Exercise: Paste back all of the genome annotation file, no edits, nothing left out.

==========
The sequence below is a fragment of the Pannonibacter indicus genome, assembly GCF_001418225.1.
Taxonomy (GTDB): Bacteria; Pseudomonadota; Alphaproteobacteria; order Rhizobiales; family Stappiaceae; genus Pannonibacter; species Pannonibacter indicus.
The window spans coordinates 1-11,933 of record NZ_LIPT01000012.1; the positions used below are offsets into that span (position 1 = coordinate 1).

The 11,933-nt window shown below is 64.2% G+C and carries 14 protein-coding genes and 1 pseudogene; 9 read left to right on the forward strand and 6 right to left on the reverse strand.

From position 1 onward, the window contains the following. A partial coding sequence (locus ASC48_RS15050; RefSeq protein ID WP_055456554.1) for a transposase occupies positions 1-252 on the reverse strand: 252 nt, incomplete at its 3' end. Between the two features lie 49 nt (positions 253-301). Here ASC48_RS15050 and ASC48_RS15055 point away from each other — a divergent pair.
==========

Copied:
The sequence below is a fragment of the Pannonibacter indicus genome, assembly GCF_001418225.1.
Taxonomy (GTDB): Bacteria; Pseudomonadota; Alphaproteobacteria; order Rhizobiales; family Stappiaceae; genus Pannonibacter; species Pannonibacter indicus.
The window spans coordinates 1-11,933 of record NZ_LIPT01000012.1; the positions used below are offsets into that span (position 1 = coordinate 1).

The 11,933-nt window shown below is 64.2% G+C and carries 14 protein-coding genes and 1 pseudogene; 9 read left to right on the forward strand and 6 right to left on the reverse strand.

From position 1 onward, the window contains the following. A partial coding sequence (locus ASC48_RS15050; RefSeq protein ID WP_055456554.1) for a transposase occupies positions 1-252 on the reverse strand: 252 nt, incomplete at its 3' end. Between the two features lie 49 nt (positions 253-301). Here ASC48_RS15050 and ASC48_RS15055 point away from each other — a divergent pair.